Open Access Highly Accessed Research article

Using pyrosequencing to shed light on deep mine microbial ecology

Robert A Edwards1234*, Beltran Rodriguez-Brito13, Linda Wegley1, Matthew Haynes1, Mya Breitbart1, Dean M Peterson5, Martin O Saar6, Scott Alexander6, E Calvin Alexander6 and Forest Rohwer12

Author affiliations

1 Department of Biology, San Diego State University, San Diego, USA.

2 Center for Microbial Sciences, San Diego State University, San Diego, USA.

3 Computational Science Research Center, San Diego State University, San Diego, USA.

4 Fellowship for Interpretation of Genomes, Burr Ridge, USA.

5 Natural Resources Research Institute, Department of Geological Sciences, University of Minnesota, Duluth, USA.

6 Department of Geology and Geophysics, University of Minnesota, Minneapolis, USA.

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Citation and License

BMC Genomics 2006, 7:57  doi:10.1186/1471-2164-7-57

Published: 20 March 2006



Contrasting biological, chemical and hydrogeological analyses highlights the fundamental processes that shape different environments. Generating and interpreting the biological sequence data was a costly and time-consuming process in defining an environment. Here we have used pyrosequencing, a rapid and relatively inexpensive sequencing technology, to generate environmental genome sequences from two sites in the Soudan Mine, Minnesota, USA. These sites were adjacent to each other, but differed significantly in chemistry and hydrogeology.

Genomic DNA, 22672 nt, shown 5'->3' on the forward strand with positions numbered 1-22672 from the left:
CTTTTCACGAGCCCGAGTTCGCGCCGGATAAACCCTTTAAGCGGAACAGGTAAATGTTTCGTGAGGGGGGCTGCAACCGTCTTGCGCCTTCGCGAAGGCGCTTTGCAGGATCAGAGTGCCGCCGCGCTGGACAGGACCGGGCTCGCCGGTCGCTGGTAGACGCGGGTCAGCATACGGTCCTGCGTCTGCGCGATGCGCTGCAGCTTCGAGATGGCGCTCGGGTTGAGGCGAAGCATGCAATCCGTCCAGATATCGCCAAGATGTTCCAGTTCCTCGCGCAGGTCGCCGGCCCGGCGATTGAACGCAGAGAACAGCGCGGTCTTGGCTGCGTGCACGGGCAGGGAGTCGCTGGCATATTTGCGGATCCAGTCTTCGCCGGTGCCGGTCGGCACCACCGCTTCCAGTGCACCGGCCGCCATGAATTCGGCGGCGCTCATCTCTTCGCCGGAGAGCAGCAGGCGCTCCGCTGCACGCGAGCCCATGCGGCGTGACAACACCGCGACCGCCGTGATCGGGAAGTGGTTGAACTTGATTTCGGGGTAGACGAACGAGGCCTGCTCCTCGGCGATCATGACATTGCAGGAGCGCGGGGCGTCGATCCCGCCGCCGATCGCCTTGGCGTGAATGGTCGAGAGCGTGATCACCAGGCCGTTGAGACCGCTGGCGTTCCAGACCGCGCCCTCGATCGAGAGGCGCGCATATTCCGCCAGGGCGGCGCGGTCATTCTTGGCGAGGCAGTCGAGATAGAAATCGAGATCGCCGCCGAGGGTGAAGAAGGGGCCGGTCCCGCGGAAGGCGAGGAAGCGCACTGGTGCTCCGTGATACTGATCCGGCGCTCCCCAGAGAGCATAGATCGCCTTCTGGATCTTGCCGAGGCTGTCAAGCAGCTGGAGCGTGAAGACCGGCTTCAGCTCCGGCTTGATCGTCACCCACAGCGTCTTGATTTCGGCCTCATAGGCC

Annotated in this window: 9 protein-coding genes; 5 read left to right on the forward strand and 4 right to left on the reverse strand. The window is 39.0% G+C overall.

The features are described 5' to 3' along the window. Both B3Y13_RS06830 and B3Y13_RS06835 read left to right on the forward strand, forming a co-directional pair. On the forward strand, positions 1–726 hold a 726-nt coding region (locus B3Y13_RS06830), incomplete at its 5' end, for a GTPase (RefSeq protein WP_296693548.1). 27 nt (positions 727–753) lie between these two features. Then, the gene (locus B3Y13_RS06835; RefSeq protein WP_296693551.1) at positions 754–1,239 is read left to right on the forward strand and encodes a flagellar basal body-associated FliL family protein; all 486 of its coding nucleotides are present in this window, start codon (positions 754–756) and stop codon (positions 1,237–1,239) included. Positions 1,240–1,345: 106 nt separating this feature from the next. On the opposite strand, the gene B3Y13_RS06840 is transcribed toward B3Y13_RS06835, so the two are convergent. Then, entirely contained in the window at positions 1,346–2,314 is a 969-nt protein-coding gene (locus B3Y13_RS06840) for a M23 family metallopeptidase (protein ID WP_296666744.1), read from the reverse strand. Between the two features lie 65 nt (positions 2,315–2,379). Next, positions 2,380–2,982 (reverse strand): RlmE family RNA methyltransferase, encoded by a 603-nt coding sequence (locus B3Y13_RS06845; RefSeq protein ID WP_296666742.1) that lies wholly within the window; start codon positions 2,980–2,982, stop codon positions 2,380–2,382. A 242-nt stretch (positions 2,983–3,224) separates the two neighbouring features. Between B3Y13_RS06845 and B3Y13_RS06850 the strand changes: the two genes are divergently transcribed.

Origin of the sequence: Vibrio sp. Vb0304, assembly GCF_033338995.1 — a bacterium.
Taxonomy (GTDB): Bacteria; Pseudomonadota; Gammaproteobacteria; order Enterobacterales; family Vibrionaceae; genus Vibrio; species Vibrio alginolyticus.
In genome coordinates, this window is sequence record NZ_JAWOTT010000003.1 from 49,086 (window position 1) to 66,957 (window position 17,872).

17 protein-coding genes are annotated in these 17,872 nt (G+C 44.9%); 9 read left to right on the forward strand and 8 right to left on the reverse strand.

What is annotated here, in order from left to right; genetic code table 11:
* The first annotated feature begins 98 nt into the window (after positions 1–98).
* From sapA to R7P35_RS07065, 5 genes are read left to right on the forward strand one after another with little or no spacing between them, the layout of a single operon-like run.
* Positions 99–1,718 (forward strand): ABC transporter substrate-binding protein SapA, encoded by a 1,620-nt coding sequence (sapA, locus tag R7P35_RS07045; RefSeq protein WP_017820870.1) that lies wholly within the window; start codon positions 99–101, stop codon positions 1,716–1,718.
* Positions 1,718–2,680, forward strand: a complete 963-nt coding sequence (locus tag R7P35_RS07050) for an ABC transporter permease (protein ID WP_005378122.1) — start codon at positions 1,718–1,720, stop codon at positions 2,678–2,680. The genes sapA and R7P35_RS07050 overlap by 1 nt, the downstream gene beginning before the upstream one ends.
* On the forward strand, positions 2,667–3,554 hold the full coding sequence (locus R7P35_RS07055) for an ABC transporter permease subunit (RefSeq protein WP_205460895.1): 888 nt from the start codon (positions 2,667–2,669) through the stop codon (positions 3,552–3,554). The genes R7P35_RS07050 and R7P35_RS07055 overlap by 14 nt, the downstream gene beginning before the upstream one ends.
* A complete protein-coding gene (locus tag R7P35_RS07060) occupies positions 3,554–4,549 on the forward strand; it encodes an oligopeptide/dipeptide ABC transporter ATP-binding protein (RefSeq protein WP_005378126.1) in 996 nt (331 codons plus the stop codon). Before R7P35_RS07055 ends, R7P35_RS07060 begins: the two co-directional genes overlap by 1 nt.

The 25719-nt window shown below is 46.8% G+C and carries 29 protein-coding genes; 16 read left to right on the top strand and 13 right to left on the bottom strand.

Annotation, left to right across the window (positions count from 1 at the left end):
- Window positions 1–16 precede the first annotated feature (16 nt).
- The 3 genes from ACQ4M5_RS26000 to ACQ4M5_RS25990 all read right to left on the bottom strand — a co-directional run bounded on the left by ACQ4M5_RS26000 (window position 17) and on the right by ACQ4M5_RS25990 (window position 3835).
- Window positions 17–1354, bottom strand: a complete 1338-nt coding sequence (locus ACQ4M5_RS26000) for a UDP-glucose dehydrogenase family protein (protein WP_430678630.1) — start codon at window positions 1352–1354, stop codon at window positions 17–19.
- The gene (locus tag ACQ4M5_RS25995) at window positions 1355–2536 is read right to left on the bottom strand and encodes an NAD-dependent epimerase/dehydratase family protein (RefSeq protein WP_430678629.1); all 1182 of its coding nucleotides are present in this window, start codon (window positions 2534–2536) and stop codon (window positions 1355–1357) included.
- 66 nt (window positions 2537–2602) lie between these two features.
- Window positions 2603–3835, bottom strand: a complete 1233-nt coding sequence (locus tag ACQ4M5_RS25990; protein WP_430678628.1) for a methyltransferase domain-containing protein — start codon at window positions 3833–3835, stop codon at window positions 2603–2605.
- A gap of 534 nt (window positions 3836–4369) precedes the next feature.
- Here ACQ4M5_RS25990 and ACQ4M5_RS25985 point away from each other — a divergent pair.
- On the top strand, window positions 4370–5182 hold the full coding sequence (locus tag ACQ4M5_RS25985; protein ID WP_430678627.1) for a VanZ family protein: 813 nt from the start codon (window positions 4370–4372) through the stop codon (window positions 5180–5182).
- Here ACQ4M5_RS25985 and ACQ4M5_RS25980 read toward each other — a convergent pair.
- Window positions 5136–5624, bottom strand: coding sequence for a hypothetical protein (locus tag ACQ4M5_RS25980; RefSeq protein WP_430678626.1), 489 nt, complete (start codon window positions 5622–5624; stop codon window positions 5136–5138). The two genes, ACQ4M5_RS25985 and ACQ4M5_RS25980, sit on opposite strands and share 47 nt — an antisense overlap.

Comparisons of the microbes and the subsystems identified in the two samples highlighted important differences in metabolic potential in each environment. The microbes were performing distinct biochemistry on the available substrates, and subsystems such as carbon utilization, iron acquisition mechanisms, nitrogen assimilation, and respiratory pathways separated the two communities. Although the correlation between much of the microbial metabolism occurring and the geochemical conditions from which the samples were isolated could be explained, the reason for the presence of many pathways in these environments remains to be determined. Despite being physically close, these two communities were markedly different from each other. In addition, the communities were also completely different from other microbial communities sequenced to date.


We anticipate that pyrosequencing will be widely used to sequence environmental samples because of the speed, cost, and technical advantages. Furthermore, subsystem comparisons rapidly identify the important metabolisms employed by the microbes in different environments.